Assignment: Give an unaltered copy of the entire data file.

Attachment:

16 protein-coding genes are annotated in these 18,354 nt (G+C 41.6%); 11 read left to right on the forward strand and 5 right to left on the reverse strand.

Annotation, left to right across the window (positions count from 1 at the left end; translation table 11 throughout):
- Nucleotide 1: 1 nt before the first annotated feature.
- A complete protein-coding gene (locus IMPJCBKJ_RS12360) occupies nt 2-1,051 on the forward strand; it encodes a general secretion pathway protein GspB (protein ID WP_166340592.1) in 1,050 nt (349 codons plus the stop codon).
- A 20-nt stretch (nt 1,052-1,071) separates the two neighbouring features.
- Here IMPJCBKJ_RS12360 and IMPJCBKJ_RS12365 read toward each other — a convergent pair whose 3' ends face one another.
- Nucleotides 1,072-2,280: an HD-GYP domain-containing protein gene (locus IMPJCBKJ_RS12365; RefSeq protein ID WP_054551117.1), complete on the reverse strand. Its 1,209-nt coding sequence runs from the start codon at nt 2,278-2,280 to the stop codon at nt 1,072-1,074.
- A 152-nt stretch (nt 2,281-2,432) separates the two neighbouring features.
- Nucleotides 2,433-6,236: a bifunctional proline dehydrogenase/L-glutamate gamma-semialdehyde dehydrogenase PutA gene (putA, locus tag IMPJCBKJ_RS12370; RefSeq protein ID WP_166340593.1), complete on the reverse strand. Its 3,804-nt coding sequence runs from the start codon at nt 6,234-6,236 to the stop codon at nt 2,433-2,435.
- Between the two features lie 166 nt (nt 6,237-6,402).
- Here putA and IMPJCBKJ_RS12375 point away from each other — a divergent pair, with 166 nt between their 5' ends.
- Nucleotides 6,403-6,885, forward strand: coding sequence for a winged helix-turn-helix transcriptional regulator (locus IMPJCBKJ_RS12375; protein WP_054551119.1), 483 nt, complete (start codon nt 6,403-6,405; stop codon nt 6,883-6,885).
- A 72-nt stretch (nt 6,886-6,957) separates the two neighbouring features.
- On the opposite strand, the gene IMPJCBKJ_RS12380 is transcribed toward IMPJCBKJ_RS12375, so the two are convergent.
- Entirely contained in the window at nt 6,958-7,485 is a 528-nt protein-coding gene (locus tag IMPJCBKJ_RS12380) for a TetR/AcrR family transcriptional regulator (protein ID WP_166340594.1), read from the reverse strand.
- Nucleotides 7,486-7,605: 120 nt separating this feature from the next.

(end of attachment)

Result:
16 protein-coding genes are annotated in these 18,354 nt (G+C 41.6%); 11 read left to right on the forward strand and 5 right to left on the reverse strand.

Annotation, left to right across the window (positions count from 1 at the left end; translation table 11 throughout):
- Nucleotide 1: 1 nt before the first annotated feature.
- A complete protein-coding gene (locus IMPJCBKJ_RS12360) occupies nt 2-1,051 on the forward strand; it encodes a general secretion pathway protein GspB (protein ID WP_166340592.1) in 1,050 nt (349 codons plus the stop codon).
- A 20-nt stretch (nt 1,052-1,071) separates the two neighbouring features.
- Here IMPJCBKJ_RS12360 and IMPJCBKJ_RS12365 read toward each other — a convergent pair whose 3' ends face one another.
- Nucleotides 1,072-2,280: an HD-GYP domain-containing protein gene (locus IMPJCBKJ_RS12365; RefSeq protein ID WP_054551117.1), complete on the reverse strand. Its 1,209-nt coding sequence runs from the start codon at nt 2,278-2,280 to the stop codon at nt 1,072-1,074.
- A 152-nt stretch (nt 2,281-2,432) separates the two neighbouring features.
- Nucleotides 2,433-6,236: a bifunctional proline dehydrogenase/L-glutamate gamma-semialdehyde dehydrogenase PutA gene (putA, locus tag IMPJCBKJ_RS12370; RefSeq protein ID WP_166340593.1), complete on the reverse strand. Its 3,804-nt coding sequence runs from the start codon at nt 6,234-6,236 to the stop codon at nt 2,433-2,435.
- Between the two features lie 166 nt (nt 6,237-6,402).
- Here putA and IMPJCBKJ_RS12375 point away from each other — a divergent pair, with 166 nt between their 5' ends.
- Nucleotides 6,403-6,885, forward strand: coding sequence for a winged helix-turn-helix transcriptional regulator (locus IMPJCBKJ_RS12375; protein WP_054551119.1), 483 nt, complete (start codon nt 6,403-6,405; stop codon nt 6,883-6,885).
- A 72-nt stretch (nt 6,886-6,957) separates the two neighbouring features.
- On the opposite strand, the gene IMPJCBKJ_RS12380 is transcribed toward IMPJCBKJ_RS12375, so the two are convergent.
- Entirely contained in the window at nt 6,958-7,485 is a 528-nt protein-coding gene (locus tag IMPJCBKJ_RS12380) for a TetR/AcrR family transcriptional regulator (protein ID WP_166340594.1), read from the reverse strand.
- Nucleotides 7,486-7,605: 120 nt separating this feature from the next.